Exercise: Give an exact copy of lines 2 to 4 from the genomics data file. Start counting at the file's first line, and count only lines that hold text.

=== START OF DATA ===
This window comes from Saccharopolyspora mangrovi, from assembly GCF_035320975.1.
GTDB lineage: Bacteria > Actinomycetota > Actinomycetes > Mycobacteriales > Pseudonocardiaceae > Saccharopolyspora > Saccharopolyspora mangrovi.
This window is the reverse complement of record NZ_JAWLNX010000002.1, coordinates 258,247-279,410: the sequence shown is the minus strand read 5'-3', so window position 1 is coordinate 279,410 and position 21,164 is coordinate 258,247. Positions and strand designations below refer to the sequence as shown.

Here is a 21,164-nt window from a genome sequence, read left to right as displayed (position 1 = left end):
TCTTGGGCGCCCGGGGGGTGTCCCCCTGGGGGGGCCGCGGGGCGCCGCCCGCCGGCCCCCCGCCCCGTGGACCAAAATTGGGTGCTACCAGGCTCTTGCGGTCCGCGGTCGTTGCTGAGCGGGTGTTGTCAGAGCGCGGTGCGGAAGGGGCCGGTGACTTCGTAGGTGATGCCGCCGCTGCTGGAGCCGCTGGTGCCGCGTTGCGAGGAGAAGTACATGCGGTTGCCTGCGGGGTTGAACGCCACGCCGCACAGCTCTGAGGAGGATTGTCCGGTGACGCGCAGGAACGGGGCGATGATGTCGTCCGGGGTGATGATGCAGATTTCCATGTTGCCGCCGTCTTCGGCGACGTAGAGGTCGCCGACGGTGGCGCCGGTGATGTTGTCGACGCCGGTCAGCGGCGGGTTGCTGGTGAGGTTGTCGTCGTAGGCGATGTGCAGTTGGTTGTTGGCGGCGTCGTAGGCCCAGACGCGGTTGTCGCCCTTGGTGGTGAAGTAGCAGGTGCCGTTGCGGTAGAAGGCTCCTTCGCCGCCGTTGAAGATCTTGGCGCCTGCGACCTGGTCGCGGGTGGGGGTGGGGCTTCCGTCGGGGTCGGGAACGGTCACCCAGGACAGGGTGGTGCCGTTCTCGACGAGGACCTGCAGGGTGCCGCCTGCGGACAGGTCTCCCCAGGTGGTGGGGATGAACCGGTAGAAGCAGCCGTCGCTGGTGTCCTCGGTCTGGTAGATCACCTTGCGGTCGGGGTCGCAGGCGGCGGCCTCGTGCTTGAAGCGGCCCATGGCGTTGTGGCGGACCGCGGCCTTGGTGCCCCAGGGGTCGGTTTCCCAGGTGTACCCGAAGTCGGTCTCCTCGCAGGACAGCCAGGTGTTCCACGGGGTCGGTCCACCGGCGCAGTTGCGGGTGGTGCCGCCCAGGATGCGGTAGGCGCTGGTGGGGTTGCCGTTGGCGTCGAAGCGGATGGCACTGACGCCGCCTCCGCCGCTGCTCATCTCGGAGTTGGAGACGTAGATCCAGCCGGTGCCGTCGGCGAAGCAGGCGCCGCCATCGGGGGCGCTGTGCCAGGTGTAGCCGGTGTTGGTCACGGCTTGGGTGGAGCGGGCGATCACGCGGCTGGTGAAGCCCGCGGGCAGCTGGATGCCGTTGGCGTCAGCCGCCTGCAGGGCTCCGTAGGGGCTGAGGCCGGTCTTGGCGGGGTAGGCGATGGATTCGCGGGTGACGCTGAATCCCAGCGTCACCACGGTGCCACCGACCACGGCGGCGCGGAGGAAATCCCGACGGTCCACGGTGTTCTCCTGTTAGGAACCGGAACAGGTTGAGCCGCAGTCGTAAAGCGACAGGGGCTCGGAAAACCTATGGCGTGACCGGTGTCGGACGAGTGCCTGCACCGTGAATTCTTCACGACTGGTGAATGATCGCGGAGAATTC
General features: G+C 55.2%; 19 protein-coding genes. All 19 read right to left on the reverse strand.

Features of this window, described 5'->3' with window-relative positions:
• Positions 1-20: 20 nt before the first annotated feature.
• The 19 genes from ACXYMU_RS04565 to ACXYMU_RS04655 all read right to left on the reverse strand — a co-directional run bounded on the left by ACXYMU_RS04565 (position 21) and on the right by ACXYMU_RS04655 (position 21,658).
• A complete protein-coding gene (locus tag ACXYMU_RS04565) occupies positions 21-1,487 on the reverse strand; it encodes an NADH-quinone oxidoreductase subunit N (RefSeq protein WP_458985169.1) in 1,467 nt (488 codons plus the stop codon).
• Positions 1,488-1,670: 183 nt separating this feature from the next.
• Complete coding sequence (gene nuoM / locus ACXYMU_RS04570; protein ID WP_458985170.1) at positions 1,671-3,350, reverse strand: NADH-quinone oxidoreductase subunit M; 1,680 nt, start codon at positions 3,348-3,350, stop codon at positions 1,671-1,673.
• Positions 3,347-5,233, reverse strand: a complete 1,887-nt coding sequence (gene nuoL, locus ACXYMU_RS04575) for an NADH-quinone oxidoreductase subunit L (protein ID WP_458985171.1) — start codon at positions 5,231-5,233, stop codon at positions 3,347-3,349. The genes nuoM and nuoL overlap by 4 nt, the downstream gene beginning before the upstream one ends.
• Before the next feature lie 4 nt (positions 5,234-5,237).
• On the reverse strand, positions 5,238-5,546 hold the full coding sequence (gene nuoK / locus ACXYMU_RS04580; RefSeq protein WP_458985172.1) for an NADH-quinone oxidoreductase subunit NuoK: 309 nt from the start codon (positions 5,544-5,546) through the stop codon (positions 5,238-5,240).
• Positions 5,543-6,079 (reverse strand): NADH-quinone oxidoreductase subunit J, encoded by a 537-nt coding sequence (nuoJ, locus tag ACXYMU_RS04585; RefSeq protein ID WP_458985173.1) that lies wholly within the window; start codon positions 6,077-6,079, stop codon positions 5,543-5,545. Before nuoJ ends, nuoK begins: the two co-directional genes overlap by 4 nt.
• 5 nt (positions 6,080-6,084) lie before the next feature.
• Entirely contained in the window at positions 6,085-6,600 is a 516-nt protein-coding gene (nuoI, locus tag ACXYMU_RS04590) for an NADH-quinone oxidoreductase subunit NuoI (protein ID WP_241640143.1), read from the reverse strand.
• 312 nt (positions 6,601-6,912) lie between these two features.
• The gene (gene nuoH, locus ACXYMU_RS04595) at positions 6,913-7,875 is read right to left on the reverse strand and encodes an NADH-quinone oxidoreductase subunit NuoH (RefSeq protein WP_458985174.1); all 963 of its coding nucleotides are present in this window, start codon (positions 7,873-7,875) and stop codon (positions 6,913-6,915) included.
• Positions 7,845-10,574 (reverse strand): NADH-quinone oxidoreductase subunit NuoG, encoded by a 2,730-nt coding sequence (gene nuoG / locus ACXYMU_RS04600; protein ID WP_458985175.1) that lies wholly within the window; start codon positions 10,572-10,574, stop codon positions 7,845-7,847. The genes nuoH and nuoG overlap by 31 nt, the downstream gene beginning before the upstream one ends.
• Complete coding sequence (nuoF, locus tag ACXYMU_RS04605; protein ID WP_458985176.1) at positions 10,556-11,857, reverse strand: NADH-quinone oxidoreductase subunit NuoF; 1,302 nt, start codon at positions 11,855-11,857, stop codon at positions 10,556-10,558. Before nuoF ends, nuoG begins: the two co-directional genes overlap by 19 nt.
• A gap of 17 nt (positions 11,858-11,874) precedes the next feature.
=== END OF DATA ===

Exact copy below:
GTDB lineage: Bacteria > Actinomycetota > Actinomycetes > Mycobacteriales > Pseudonocardiaceae > Saccharopolyspora > Saccharopolyspora mangrovi.
This window is the reverse complement of record NZ_JAWLNX010000002.1, coordinates 258,247-279,410: the sequence shown is the minus strand read 5'-3', so window position 1 is coordinate 279,410 and position 21,164 is coordinate 258,247. Positions and strand designations below refer to the sequence as shown.

Here is a 21,164-nt window from a genome sequence, read left to right as displayed (position 1 = left end):